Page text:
ASIA/INDIA - Delhi in the grip of dengue, the government asks religions for help

Friday, 16 September 2016 healthcare   diseases   local churches  


New Delhi (Agenzia Fides) - Dengue alarm in the Indian capital. Viral fever transmitted by infected mosquitoes have hit the city and health authorities fear an epidemic could be catastrophic, in a city with 21 million inhabitants. At least 1,158 cases of dengue fever have been officially reported in September, 390 of which were registered in the first 10 days of the month. Other 1,440 patients are suffering from chikungunya, another similar viral disease, which is also transmitted by mosquitoes, for a total of more than 2,500 cases. The infection marks an increase of more than 50% of cases compared to the count of a week ago. In August, the cases were 652 in all.
In a public appeal, the government of Delhi sought the support of religious institutions in the city to widely spread - through Hindu, Buddhist temples and Christian churches - the campaign to control the spread of the two diseases.
"Two of my co-workers are suffering from chikungunya. The campaign launched by the federal government does not seem to work" refers to Fides Fr. Mathew Suresh, OFM Cap, Director of the magazine "Indian Currents". "There is poor hygiene out of public hospitals and also inside. Meanwhile the state government of Delhi, the municipal authorities and the federal government blame each other with regards to the responsibilities for garbage pick up", continues Fr. Mathew. "At the base it must be said that among the people there is no mentality on the hygiene and cleanliness of public places" he concludes.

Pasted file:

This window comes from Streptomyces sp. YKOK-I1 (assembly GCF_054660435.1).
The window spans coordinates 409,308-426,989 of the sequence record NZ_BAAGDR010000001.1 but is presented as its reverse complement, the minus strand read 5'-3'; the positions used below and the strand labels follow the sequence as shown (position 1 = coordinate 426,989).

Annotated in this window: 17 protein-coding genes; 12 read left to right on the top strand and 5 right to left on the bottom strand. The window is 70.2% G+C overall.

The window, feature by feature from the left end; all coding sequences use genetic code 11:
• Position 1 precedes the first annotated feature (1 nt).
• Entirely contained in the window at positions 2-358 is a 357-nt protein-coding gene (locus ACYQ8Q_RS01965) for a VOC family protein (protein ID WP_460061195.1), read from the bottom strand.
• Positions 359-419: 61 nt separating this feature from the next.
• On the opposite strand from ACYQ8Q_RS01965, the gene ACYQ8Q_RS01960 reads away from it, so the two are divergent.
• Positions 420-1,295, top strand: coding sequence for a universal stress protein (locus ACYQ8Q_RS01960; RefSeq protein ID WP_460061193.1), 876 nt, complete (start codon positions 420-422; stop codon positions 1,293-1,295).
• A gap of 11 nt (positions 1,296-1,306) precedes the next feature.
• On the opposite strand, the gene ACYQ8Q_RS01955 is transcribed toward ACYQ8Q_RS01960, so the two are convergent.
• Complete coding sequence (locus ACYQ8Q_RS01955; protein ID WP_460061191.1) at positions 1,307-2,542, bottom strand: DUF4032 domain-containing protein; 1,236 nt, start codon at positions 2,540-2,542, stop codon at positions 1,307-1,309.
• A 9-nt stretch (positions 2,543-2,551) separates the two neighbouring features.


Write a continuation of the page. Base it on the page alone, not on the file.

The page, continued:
The situation is alarming because "now it seems that every person you talk to has a relative or acquaintance who has dengue", notes Jose Kavi, director of "Matters India", religious information web portal based in Delhi. Kavi sees that the institutional conflict is slowing down measures that are urgent: the conflict between the governor of Delhi, Najeeb Jung, head of the National Capital Territory, and the ruling party in the city, the Aam Aadmi party, led by Arvind Kejriwal.
"Such conflict blocks public administration", says Kavi, with serious repercussions on health emergency management.
Even last year, the city was on alert for the incredible total figure of 15,867 cases of dengue - the worst in 20 years - with 60 deaths. In 2015, August and September had seen respectively 778 and 6,775 cases, while October had recorded 7,283 cases. In 1996, an epidemic of dengue broke out in Delhi, with approximately 10,252 cases and 423 deaths reported. (PA-SD) (Agenzia Fides 16/09/2016)